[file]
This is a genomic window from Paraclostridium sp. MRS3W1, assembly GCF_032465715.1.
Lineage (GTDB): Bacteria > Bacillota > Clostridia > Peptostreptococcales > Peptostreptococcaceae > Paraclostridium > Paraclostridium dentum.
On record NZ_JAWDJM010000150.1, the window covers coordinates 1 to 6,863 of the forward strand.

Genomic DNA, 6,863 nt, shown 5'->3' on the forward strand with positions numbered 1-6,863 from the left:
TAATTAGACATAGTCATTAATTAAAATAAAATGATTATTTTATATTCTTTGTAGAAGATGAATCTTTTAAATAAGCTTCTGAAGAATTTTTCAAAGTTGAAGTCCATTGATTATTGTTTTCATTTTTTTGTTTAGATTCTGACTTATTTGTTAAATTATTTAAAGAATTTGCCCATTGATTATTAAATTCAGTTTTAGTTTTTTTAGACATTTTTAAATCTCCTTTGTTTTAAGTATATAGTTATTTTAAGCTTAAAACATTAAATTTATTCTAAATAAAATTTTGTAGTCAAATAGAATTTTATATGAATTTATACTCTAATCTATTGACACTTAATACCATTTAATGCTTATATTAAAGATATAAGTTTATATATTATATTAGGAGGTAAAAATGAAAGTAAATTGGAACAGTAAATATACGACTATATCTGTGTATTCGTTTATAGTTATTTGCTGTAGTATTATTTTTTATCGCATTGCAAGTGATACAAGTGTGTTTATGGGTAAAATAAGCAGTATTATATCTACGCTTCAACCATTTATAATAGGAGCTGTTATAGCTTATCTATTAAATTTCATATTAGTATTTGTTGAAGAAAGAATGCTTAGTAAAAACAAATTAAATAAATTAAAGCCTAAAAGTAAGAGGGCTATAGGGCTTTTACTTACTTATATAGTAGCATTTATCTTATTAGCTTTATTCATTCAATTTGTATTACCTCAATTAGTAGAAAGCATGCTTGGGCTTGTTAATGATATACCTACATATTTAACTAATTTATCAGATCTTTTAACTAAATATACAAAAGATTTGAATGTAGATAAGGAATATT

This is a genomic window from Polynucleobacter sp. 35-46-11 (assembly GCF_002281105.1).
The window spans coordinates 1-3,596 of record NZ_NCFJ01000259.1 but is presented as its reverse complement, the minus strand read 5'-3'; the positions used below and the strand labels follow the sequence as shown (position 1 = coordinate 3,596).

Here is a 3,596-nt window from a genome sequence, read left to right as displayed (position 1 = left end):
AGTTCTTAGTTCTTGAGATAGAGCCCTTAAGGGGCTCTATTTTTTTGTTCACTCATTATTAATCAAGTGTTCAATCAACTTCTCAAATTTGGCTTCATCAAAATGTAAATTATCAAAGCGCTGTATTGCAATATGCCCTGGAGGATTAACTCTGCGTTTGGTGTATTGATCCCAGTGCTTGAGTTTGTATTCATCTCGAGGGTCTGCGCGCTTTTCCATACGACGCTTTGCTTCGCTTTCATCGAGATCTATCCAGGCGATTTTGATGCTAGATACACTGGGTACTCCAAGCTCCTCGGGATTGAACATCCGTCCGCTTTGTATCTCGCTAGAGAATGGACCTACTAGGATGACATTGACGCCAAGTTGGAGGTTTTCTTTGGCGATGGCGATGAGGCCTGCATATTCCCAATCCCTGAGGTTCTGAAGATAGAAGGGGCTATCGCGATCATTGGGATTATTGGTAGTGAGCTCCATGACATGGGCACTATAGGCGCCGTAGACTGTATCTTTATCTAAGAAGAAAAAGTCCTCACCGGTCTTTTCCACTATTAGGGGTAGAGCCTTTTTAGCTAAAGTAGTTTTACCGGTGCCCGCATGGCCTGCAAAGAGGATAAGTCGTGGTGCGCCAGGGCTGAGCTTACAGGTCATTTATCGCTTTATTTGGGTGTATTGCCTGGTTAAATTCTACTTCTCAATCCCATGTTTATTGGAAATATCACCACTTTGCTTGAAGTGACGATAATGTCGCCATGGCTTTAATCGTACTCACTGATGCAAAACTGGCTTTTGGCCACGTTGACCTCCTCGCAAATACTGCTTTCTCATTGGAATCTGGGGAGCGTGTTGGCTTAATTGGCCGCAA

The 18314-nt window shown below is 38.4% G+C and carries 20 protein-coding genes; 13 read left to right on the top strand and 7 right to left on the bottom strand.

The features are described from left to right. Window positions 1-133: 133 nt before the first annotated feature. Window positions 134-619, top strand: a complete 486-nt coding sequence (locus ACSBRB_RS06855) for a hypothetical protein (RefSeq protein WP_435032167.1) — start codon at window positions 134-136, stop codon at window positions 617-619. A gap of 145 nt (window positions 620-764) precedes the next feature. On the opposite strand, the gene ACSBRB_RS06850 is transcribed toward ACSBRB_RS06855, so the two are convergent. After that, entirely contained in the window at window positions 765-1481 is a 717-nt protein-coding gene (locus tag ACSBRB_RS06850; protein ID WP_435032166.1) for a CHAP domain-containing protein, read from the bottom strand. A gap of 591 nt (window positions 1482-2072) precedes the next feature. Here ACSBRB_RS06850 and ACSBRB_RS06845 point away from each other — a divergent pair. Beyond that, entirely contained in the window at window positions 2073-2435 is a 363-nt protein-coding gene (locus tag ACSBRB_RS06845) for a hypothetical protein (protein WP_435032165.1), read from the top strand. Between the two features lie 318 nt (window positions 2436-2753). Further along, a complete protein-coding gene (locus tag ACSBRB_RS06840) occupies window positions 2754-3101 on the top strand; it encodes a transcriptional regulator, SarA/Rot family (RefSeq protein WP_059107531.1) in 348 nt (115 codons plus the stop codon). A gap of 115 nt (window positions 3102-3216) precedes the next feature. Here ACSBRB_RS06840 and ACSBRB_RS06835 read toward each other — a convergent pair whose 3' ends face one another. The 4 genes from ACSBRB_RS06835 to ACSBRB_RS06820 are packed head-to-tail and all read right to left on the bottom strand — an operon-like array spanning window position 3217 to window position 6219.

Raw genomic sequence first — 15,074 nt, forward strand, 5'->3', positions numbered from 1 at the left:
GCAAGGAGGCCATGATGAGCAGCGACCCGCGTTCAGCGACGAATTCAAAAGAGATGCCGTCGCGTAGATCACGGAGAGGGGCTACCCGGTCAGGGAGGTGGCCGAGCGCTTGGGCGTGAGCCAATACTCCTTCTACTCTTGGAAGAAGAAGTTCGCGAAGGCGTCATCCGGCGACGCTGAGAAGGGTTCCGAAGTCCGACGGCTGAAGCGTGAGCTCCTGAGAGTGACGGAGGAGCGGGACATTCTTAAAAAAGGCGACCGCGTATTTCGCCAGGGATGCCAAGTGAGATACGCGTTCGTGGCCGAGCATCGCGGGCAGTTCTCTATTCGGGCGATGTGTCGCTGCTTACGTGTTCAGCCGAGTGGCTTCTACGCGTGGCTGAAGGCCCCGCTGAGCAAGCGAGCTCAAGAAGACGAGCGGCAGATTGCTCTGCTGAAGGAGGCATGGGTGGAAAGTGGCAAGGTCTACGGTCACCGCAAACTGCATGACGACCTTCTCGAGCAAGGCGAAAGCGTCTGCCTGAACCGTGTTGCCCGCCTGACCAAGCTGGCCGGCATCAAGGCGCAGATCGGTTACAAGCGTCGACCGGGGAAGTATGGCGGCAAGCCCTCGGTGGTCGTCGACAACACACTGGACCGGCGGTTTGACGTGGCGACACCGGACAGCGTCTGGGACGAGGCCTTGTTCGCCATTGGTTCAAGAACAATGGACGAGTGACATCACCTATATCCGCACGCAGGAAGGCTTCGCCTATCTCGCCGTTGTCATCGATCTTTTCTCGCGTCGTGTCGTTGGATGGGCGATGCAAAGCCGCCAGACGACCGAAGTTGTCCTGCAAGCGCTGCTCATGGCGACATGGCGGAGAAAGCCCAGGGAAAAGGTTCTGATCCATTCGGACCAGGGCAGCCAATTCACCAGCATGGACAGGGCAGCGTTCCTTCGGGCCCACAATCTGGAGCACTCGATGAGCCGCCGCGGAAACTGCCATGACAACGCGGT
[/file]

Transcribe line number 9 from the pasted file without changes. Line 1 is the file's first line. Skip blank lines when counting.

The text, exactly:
AGTTCTTAGTTCTTGAGATAGAGCCCTTAAGGGGCTCTATTTTTTTGTTCACTCATTATTAATCAAGTGTTCAATCAACTTCTCAAATTTGGCTTCATCAAAATGTAAATTATCAAAGCGCTGTATTGCAATATGCCCTGGAGGATTAACTCTGCGTTTGGTGTATTGATCCCAGTGCTTGAGTTTGTATTCATCTCGAGGGTCTGCGCGCTTTTCCATACGACGCTTTGCTTCGCTTTCATCGAGATCTATCCAGGCGATTTTGATGCTAGATACACTGGGTACTCCAAGCTCCTCGGGATTGAACATCCGTCCGCTTTGTATCTCGCTAGAGAATGGACCTACTAGGATGACATTGACGCCAAGTTGGAGGTTTTCTTTGGCGATGGCGATGAGGCCTGCATATTCCCAATCCCTGAGGTTCTGAAGATAGAAGGGGCTATCGCGATCATTGGGATTATTGGTAGTGAGCTCCATGACATGGGCACTATAGGCGCCGTAGACTGTATCTTTATCTAAGAAGAAAAAGTCCTCACCGGTCTTTTCCACTATTAGGGGTAGAGCCTTTTTAGCTAAAGTAGTTTTACCGGTGCCCGCATGGCCTGCAAAGAGGATAAGTCGTGGTGCGCCAGGGCTGAGCTTACAGGTCATTTATCGCTTTATTTGGGTGTATTGCCTGGTTAAATTCTACTTCTCAATCCCATGTTTATTGGAAATATCACCACTTTGCTTGAAGTGACGATAATGTCGCCATGGCTTTAATCGTACTCACTGATGCAAAACTGGCTTTTGGCCACGTTGACCTCCTCGCAAATACTGCTTTCTCATTGGAATCTGGGGAGCGTGTTGGCTTAATTGGCCGCAA